Top 5 Books I want to Read in My Lifetime (Fiction)

Top 5 Books I want to Read in My Lifetime (Fiction)

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I started reading novels quite late in my life when I was in Class 11. Many of my friends from school had already read the Rowlings and Ruskins by that time. However, since I began, the reading bug has never left me for much time. From Mario Puzo to Robert Goddard, George Orwell to Aravind Adiga, and Arthur Conan Doyle to Fyodor Dostoyevsky, I have had the privilege of reading some of the most exquisite works of fiction ever. And since my work (I am lucky to have turned my passion into my job) now includes writing book reviews, I’m reading now more than ever.

However, there’s a long list of novels that I wish to read at least once in my lifetime. These books are legends in their own right, quite popular among reading circles across the globe. Today, I want to share with you all the top five novels from my wish list:

War and Peace by Leo Tolstoy

 War and Peace by Leo Tolstoy

You ask any classical literature enthusiast who their favourite novelist was, and there’s a great probability that they will choose Leo Tolstoy. Arguably the greatest literature giant of the modern era, Tolstoy was the greatest of the great Russian authors, which included the likes of Fyodor Dostoyevsky, Alexander Pushkin, and Mikhail Bulgakov. I first saw Tolstoy magnum opus, ‘War and Peace’ on a second-hand bookstall in Mumbai’s famous book lane near the Bombay High Court, and bought it immediately. However, I haven’t been able to read it even after a year. Reason? Well, the book is huge, quite literally. It’s over 1300 pages, and that scares me. However, I have promised myself to read it someday, even if takes years to complete.

Crime and Punishment by Fyodor Dostoyevsky

 Crime and Punishment by Fyodor Dostoyevsky

I have time and again admitted that Dostoyevsky’s ‘The Idiot is the GOAT for me, and when people say ‘Crime and Punishment’ is better, it blows my mind. A lot has been written about what many consider to be the tragic writer’s best work. And one day, I, too, will write about it, as I did about ‘The Idiot’. Why haven’t read it is because I have been busy reading books that are easy to digest. Reading Dostoyevsky is like setting on a journey, which will most likely end in tragedy. That requires some mental space, and I’m currently looking for it. Hopefully, I’ll find it soon.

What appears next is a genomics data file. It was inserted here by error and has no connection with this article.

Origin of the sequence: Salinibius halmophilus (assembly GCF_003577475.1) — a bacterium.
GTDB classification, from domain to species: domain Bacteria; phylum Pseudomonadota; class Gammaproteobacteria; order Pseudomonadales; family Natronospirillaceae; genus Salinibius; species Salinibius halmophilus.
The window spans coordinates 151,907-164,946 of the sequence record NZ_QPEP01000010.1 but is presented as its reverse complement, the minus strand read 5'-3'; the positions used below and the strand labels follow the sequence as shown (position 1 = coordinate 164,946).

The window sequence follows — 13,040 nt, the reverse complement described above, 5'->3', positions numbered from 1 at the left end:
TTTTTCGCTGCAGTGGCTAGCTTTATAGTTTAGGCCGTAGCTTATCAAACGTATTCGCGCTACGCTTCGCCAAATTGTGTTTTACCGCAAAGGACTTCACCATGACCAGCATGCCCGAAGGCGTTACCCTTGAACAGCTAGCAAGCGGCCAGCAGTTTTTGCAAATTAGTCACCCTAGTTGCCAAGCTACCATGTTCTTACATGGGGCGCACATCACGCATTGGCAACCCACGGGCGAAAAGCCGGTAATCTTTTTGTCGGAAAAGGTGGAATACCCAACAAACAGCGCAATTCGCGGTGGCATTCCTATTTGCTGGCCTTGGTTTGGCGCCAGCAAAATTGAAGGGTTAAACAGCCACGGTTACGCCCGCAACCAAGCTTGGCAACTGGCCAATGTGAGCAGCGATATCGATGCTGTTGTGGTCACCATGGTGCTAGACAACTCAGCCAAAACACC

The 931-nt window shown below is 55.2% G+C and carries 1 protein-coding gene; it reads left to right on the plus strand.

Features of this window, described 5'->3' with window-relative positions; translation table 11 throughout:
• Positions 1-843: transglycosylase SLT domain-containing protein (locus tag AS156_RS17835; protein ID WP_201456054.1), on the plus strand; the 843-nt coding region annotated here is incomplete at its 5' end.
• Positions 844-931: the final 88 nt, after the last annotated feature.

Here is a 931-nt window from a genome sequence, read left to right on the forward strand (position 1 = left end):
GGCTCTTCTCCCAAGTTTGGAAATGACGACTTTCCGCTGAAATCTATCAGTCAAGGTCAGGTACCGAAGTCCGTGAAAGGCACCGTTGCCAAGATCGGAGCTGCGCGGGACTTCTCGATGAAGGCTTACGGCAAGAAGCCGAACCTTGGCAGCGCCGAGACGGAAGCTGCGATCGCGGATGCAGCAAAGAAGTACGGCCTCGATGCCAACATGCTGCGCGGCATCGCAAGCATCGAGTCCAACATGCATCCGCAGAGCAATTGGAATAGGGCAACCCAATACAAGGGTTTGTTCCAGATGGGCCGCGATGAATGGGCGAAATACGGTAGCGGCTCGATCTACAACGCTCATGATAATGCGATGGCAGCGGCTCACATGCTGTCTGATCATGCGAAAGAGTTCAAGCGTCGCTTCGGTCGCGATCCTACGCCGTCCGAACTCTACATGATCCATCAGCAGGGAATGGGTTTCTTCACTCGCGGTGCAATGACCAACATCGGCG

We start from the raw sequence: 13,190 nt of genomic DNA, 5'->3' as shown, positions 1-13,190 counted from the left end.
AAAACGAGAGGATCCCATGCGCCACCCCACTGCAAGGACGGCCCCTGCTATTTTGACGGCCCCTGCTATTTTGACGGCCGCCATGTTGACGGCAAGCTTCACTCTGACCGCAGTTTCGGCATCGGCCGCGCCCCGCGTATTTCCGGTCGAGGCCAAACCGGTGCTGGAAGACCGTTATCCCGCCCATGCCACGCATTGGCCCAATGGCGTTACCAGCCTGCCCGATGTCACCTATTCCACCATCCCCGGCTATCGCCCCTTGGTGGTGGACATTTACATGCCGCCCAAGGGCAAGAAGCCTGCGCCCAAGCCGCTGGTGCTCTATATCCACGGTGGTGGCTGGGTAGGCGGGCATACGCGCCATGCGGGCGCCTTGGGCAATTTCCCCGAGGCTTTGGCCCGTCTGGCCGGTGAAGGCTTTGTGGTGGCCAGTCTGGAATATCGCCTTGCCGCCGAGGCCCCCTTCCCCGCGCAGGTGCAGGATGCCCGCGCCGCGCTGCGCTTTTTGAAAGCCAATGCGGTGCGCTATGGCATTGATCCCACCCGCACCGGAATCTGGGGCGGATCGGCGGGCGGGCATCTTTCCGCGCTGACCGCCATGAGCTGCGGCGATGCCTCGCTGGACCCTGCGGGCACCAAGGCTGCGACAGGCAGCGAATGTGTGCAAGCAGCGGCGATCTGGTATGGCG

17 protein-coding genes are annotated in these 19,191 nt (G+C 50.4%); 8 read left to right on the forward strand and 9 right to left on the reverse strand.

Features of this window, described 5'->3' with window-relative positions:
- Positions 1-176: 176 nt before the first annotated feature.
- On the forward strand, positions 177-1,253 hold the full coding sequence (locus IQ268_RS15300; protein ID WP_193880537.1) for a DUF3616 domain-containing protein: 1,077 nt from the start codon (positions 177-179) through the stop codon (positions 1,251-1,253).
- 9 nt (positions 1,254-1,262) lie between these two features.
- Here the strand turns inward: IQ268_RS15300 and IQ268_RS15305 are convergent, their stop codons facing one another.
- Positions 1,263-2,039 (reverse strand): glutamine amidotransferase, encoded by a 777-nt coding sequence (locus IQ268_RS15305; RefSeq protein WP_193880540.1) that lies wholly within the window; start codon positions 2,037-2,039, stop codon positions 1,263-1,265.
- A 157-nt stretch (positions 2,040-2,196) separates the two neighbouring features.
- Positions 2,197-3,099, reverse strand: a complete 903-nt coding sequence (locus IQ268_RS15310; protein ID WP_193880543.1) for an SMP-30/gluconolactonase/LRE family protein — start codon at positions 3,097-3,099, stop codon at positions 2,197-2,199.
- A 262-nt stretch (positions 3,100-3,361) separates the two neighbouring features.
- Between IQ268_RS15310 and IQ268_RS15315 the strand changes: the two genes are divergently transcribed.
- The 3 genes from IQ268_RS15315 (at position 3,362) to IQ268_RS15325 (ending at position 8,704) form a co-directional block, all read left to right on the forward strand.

Anna Karenina by Leo Tolstoy

Top 5 Books I want to Read in My Lifetime (Fiction) - Anna Karenina by Leo Tolstoy

Another Tolstoy classic. Search “the best literary fiction of all-time” on Google, and you wouldn’t find a list without ‘Anna Karenina’. Many regard this novel as the greatest work of literature ever written, and that saying something. The novel is the second of the Russian novelist’s three novels, the first being ‘War and Peace’ and the last ‘Resurrection’. The book is relatively smaller in length, still intimidating me at over 850 pages. However, the reason that I haven’t read is that I came to know about the book only after I enrolled for my masters’ degree in English Lit, and I’m desperate to get my hands on it.  

One Hundred Years of Solitude by Gabriel Garcia Márquez

Top 5 Books I want to Read in My Lifetime (Fiction) - One Hundred Years of Solitude by Gabriel Garcia Márquez

Ever since I was exposed to the hypocrisy of the Anglosphere, I have developed a certain empathy towards Latin America and African nations. This was one of the reasons I included Thomas Sankara in my blog ‘Revolutionary Books About Revolutionary Leaders’. And when I wanted to read some Latino fiction, the name that popped up almost everywhere was of Gabriel Garcia Márquez’s ‘One Hundred Years of Solitude.’ The book has been translated into over 46 languages and is regarded as a supreme example of literary excellence. The only reason that I haven’t read this novel is that I haven’t got my hands on it yet. But as soon as I get one, I will leave whatever I’d have on my plate and read it.

Les Misérables by Victor Hugo

Top 5 Books I want to Read in My Lifetime (Fiction) - Les Misérables by Victor Hugo

Victor Hugo is one author that I have always found interesting, not much for his literary excellence, but for his political contradictions and hypocrisy. The man who spoke against slavery but supported colonialism, the man who opposed the death penalty but remained silent on the persecution of the Algerians by the French army. He prayed every day yet despised the church, and he himself counted about 740 attacks on ‘Les Misérables’. For this reason, and that he is one of the most accomplished European authors of all-time, I want to read the book at least once, simply to understand the man more literature itself.

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